For rum and the same is true for Scotch, Brandy, Cognac, Wine and Whisky, the “Angel’s Share” is the amount of distilled spirits lost to evaporation from the barrel or cask into the air as the rum ages.
The amount the Angel’s take each year varies widely based on barrel size, time, environmental conditions and even the location in the warehouse. Warmer is the climate and more the evaporation is stronger.
In temperate climates, where cognac and whiskey are generally produced, average annual evaporation is about 2%.
Under the influence of the Caribbean tropical climate, average evaporation is 3 to 4 times higher, between 6 and 8% per year. This allows to measure the truly exceptional character of rums claiming up to 30 years of age!
After two years of ageing, the amount of rum remaining in casks (84%) is equivalent to that remaining after 8 years in Scotland.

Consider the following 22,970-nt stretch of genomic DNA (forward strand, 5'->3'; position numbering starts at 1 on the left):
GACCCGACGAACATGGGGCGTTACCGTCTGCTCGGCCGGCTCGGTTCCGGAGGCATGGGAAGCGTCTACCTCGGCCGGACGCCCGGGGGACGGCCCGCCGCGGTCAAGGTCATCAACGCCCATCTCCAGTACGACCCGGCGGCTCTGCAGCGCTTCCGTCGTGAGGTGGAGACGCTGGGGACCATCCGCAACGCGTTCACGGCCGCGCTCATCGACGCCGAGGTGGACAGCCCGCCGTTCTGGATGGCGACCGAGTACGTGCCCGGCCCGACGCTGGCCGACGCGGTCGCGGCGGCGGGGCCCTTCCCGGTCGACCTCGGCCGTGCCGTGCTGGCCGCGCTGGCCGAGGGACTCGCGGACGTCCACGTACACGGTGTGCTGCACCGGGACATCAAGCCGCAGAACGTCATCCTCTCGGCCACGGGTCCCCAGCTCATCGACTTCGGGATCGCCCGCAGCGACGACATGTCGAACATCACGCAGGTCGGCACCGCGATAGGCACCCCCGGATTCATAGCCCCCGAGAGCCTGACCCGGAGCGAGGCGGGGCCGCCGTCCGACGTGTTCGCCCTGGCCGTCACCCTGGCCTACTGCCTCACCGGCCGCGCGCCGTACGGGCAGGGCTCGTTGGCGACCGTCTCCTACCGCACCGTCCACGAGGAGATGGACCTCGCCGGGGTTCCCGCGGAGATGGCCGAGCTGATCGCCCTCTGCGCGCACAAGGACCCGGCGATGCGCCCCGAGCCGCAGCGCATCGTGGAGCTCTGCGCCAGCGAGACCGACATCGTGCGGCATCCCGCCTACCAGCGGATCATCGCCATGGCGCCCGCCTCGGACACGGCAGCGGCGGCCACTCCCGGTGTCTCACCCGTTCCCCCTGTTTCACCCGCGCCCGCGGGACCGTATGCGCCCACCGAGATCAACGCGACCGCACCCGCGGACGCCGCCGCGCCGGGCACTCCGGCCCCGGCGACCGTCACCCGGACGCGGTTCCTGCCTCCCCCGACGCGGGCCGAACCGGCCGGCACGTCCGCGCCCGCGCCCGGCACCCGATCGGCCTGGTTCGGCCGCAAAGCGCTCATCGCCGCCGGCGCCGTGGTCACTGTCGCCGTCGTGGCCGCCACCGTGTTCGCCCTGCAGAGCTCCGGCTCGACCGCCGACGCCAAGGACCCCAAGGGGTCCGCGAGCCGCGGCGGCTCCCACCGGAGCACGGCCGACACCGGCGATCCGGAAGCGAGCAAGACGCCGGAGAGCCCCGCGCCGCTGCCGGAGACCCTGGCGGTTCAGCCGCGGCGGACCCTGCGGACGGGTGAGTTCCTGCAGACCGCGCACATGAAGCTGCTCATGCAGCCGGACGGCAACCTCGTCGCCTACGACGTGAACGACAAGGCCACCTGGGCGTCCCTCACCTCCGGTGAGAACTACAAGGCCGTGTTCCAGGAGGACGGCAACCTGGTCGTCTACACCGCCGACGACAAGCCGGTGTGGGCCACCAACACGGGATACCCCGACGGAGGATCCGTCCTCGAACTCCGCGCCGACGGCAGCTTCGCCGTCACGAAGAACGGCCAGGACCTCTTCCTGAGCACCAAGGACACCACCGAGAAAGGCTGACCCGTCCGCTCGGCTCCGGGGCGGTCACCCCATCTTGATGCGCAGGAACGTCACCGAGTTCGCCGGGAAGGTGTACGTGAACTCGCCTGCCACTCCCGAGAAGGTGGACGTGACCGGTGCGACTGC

After 8 years, more than half of the rum has volatilized in angel’s share, it takes 30 years to have the same result with a single malt.
After 12 years, only 35% of the original distillates remain, 28% after 15 years and only 8% after 30 years.
The style of warehouse and the location in the warehouse also greatly affects the Angel’s Share and many other characteristics of the final product. The atmosphere at the top of a rackhouse is very hot and dry, allowing the water molecules to escape much faster than the alcohol molecules thus driving the proof up in those barrels and concentrating the flavors inside the barrel. The atmosphere at the bottom of the rackhouse is moist and cool. Higher humidity will result in more alcohol evaporating than water.
Low humidity and higher temperatures will draw more water through the staves resulting in higher alcohol content.